As I write this, I am indoors, listening to a Class A FM station, 1.6 kW ERP at over 15 miles, with no problems whatsoever.

On AM, again indoors, I am pulling in a 4 kW regional station 125 miles away. Outdoors – and away from the computer – it is much clearer. In an emergency, with no RFI, I feel confident I would be able to hear any station needed.

Both AM and FM are on an analog slide-rule tuner. While you might think that a digital tuner would be easier, there are two points that jump out at me: (1) the analog tuner uses less power, so the radio plays longer on a charge, and (2) if and when the batteries do give out, just a crank and you are back up – without having the digital tuner turn off and/or lose the station while the power is out.

Using the seven-position selection you can get the local NWS weather channel pretty easily.

Light and Cell Phone Chargers

Light and cell phone chargerThe left side of the CC Solar Observer radio contains a headphone output, power in and out, and an LED flashlight.

Since cell phones also will lose power after a while the CC Solar Observer will allow you to power up for a call when necessary (assuming the cellular networks are up and running).

The package includes adaptors for many of the popular cell phone and PDA adaptors, so you can plug right in and get enough power to make a call in just a minute or two.

All in all, the CC Solar Observer is the first on my emergency “To Go” kit list. At a street price well under $50, you should have one, too.

Maybe two, for home and car.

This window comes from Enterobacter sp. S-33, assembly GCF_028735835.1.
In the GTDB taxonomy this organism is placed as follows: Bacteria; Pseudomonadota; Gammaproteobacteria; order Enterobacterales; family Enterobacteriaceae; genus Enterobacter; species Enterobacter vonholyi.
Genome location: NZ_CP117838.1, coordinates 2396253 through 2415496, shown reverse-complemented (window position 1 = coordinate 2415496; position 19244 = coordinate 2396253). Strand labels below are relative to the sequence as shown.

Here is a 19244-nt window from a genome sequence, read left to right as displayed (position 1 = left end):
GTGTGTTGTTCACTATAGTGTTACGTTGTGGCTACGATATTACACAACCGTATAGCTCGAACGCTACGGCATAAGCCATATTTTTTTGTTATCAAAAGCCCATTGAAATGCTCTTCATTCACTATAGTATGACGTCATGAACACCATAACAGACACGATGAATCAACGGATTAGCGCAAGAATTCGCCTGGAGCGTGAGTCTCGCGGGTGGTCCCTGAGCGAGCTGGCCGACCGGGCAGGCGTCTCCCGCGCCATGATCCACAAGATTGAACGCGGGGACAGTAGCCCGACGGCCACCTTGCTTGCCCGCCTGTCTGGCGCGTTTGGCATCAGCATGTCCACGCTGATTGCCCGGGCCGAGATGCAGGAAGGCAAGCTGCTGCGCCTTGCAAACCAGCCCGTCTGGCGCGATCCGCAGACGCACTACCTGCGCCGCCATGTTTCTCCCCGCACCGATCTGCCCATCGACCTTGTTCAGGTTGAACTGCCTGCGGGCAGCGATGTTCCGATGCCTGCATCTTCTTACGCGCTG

– – – – – –

While we are on the topic of emergency items, perhaps you would like a bit more light than the CC Solar Observer is designed to provide. Or to be able to carry the light away from the radio.

C. Crane has it covered.

The CC Lantern can provide up to seven hours of light on the rechargeable batteries – but a little cranking and you will never run out of light.

Let There Be Light

The CC Lantern has 15 ultra-bright LEDs, capable of 12,000 mcd. A “low power” setting of 9 LEDs extends the light for as much as a 50% longer run time.

The CC Lantern

The CC Lantern

And then there is the hand crank. No matter the situation, you can make light. The high efficiency of the LEDs along with the dynamo means that you will get anywhere from three to eight times the length of your cranking in light output.

Alternatively, the car adapter allows you charge the batteries from your auto. Or, an optional AC adaptor can power the unit when there is regular power available.

The hand crank works in both directions.

The hand crank works in both directions

Cell Phone Power

Similar to the CC Solar Observer, the CC Lantern has a USB output to charge your cell phone – or some other low draw item – when there is no regular power.

The crank generates 3 Watts at 400 mA which, roughly speaking, will power a call phone in talk mode for a similar length as the cranking time. (In standby mode, five minutes of cranking will keep your cell phone running for as long as 2.5 hours.)

Alerting Tone

Finally, the CC Lantern also features a modest alarm. If you need to alert someone to your location, the lantern provides a yelp that should get attention.

The CC Lantern also retails at $50 but can be found for less at the usual places.